Computer-generated waveguide holograms developed by Anders Larsson and coworkers at Chalmers University of Technology (Göteborg, Sweden) perform output coupling and beam shaping simultaneously in surface-emitting lasers. The holograms eliminate the need for external beam-shaping optics.
In a standard grating-coupled surface-emitting laser, the eponymous grating converts the guided mode into a near-surface free-space mode, usually through first-order diffraction. With the holographic system, however, the grating area is divided into a number of grating cells or pixels. Spatial phase modulation is accomplished by shifting the position of the grating grooves within one pixel relative to those of neighboring pixels, referred to as grating dislocation. Spatial amplitude also can be controlled by varying the grating duty cycle.
The waveguide holograms are fabricated on an epitaxially grown indium gallium arsenide/aluminum gallium arsenide (InGaAs/AlGaAs) waveguide using electron-beam lithography and reactive ion-beam etching. These techniques allow a minimum step size for grating dislocation of 2.5 nm, which for a grating period of 300 nm results in a phase resolution of 0.05 rad—giving a virtually continuous phase variation. Duty cycle can be varied from 15% to 80%, allowing a large range of amplitude variation.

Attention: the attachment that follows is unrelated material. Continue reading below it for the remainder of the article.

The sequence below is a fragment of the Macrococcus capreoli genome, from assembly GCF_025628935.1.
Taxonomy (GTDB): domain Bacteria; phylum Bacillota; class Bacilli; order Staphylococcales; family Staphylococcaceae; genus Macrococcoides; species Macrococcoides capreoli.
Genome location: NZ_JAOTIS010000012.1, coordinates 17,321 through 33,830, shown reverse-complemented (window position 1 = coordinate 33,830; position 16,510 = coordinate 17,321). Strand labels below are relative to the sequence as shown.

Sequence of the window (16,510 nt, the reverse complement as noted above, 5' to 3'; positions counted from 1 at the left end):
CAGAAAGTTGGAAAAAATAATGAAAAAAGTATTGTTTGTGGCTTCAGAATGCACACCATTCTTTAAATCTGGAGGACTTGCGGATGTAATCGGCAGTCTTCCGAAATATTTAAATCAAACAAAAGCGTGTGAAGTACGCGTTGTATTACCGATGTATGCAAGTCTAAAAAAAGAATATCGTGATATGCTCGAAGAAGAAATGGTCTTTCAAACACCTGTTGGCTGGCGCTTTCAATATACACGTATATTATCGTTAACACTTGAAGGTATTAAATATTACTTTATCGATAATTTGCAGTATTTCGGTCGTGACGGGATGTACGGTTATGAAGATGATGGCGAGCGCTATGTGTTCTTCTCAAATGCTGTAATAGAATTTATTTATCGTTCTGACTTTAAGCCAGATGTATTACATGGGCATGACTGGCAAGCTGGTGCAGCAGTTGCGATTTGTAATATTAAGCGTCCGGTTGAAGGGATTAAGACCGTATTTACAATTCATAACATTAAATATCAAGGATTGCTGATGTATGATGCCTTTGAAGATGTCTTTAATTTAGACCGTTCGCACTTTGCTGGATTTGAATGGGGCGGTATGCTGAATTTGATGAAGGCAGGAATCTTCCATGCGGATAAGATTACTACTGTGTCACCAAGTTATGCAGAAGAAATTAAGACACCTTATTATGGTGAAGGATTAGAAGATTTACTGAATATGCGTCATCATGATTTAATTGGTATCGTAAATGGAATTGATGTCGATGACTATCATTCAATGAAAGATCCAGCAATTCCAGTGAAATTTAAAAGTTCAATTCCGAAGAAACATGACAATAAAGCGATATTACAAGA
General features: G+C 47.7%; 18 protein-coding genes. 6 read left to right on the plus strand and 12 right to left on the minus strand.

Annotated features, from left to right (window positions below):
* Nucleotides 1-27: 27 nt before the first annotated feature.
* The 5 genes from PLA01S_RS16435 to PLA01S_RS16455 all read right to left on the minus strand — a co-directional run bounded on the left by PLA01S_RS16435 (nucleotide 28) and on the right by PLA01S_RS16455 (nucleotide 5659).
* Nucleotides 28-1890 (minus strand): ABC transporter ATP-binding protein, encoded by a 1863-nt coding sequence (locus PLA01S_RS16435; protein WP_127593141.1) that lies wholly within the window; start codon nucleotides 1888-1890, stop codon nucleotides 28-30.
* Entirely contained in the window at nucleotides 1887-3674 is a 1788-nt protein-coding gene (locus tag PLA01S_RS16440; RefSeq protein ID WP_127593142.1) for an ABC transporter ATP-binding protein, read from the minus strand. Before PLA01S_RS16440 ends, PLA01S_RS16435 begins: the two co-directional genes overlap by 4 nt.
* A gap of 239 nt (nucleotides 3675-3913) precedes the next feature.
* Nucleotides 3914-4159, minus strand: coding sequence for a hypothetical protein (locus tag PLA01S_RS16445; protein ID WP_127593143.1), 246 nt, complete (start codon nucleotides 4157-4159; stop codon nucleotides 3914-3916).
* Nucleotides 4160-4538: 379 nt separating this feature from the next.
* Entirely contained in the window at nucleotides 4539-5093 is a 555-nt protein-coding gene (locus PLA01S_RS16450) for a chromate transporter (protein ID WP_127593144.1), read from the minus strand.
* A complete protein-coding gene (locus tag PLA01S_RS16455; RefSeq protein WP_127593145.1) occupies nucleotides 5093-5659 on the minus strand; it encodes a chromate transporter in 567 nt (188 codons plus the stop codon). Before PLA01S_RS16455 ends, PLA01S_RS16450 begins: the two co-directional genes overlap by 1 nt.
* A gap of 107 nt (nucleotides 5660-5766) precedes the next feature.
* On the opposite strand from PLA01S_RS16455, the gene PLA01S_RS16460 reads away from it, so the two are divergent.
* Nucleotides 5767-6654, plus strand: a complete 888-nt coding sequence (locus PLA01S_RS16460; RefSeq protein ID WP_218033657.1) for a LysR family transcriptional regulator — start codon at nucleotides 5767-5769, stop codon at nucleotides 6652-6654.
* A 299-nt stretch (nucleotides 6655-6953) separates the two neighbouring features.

Initial demonstrations show that effective beam shaping is achieved with the waveguide hologram. Examples include the conversion of a Gaussian waveguide mode into an asymmetric distribution of 20 equal intensity spots, produced as a focused image 10 cm above the surface. The hologram thus acts as an output coupler, beamsplitter, and focusing lens. The phase pattern required to do this is calculated using an iterative Fourier-transform algorithm, and this is converted into grating dislocation. In this example, the diffraction efficiency is 65% and the uniformity error is 8%.
The researchers have also demonstrated image-multiplexing capabilities, for which a patent application has been submitted. Here, images are produced in different directions and focused at different distances above the waveguide surface. Another development is the fabrication of computer-generated waveguide holograms capable of angular multiplexing. This process generates two images that are reconstructed by two guided laser beams.